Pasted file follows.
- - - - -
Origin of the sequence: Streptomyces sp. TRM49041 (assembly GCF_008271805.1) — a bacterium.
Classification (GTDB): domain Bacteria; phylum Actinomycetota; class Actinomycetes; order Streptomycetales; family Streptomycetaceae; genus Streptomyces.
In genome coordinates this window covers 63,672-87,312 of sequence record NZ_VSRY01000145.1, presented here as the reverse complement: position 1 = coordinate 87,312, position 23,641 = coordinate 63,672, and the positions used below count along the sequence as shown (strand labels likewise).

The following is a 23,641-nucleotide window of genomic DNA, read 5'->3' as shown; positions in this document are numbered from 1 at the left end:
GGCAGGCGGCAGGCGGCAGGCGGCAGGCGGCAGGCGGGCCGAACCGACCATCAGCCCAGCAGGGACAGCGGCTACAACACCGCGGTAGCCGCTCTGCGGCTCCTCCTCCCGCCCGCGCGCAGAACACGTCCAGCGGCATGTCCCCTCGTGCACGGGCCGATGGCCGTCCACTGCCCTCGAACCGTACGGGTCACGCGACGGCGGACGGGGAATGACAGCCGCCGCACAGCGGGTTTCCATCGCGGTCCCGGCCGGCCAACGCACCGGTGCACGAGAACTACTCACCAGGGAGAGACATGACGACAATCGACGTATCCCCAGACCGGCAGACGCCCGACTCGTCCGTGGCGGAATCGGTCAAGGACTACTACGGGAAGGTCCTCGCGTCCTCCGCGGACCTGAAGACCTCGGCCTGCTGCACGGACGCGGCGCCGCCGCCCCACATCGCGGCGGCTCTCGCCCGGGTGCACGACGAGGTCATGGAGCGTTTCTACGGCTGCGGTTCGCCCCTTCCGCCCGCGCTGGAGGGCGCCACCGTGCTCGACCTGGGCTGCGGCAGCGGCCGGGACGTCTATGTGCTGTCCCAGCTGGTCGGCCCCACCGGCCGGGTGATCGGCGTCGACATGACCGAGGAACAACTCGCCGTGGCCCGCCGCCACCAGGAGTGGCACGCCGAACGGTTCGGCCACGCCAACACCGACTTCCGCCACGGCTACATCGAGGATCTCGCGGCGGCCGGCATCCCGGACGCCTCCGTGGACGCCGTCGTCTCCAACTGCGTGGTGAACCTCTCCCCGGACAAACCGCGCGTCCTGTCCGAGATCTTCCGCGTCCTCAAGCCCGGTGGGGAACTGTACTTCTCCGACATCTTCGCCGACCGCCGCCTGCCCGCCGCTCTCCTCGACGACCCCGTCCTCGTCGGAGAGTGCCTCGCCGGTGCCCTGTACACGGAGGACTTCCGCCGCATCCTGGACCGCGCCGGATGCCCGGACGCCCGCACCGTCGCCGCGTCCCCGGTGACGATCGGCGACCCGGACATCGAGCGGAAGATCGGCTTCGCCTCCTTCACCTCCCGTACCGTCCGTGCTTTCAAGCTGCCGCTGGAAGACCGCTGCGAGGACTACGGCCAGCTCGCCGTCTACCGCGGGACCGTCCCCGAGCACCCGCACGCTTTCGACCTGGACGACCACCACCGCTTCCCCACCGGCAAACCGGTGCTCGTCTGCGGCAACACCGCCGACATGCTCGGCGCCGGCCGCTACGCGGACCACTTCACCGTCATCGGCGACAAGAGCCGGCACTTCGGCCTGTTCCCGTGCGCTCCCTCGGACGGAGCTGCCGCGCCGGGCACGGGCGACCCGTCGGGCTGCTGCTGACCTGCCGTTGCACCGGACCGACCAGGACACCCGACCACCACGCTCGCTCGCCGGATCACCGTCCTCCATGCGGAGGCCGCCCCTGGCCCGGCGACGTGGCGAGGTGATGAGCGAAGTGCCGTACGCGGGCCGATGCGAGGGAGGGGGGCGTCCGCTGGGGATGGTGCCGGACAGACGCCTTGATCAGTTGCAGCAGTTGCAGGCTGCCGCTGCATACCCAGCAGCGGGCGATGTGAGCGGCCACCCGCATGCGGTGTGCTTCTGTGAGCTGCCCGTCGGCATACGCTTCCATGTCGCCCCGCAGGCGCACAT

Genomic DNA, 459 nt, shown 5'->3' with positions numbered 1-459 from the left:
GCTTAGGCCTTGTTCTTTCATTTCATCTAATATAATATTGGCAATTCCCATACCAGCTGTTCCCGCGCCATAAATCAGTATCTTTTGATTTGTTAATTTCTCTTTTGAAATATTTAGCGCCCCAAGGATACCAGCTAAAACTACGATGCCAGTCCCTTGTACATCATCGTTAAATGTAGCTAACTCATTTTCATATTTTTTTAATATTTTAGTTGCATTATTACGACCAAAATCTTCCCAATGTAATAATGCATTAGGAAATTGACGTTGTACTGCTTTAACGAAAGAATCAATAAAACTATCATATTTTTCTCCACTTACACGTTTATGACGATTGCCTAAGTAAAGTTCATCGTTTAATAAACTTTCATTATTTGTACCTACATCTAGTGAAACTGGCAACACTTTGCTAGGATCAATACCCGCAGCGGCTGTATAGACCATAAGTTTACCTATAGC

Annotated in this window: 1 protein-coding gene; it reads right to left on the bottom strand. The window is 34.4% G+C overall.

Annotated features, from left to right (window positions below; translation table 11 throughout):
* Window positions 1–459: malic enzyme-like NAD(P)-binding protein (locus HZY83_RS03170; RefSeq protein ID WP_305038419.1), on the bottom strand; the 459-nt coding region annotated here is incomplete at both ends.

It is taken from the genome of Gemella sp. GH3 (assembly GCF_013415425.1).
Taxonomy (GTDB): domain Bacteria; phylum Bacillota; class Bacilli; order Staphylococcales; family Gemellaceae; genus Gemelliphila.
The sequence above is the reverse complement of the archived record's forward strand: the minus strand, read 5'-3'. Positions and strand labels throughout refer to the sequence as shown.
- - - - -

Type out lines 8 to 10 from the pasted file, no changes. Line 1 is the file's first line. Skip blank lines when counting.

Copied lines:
Annotated in this window: 1 protein-coding gene; it reads right to left on the bottom strand. The window is 34.4% G+C overall.

Annotated features, from left to right (window positions below; translation table 11 throughout):
* Window positions 1–459: malic enzyme-like NAD(P)-binding protein (locus HZY83_RS03170; RefSeq protein ID WP_305038419.1), on the bottom strand; the 459-nt coding region annotated here is incomplete at both ends.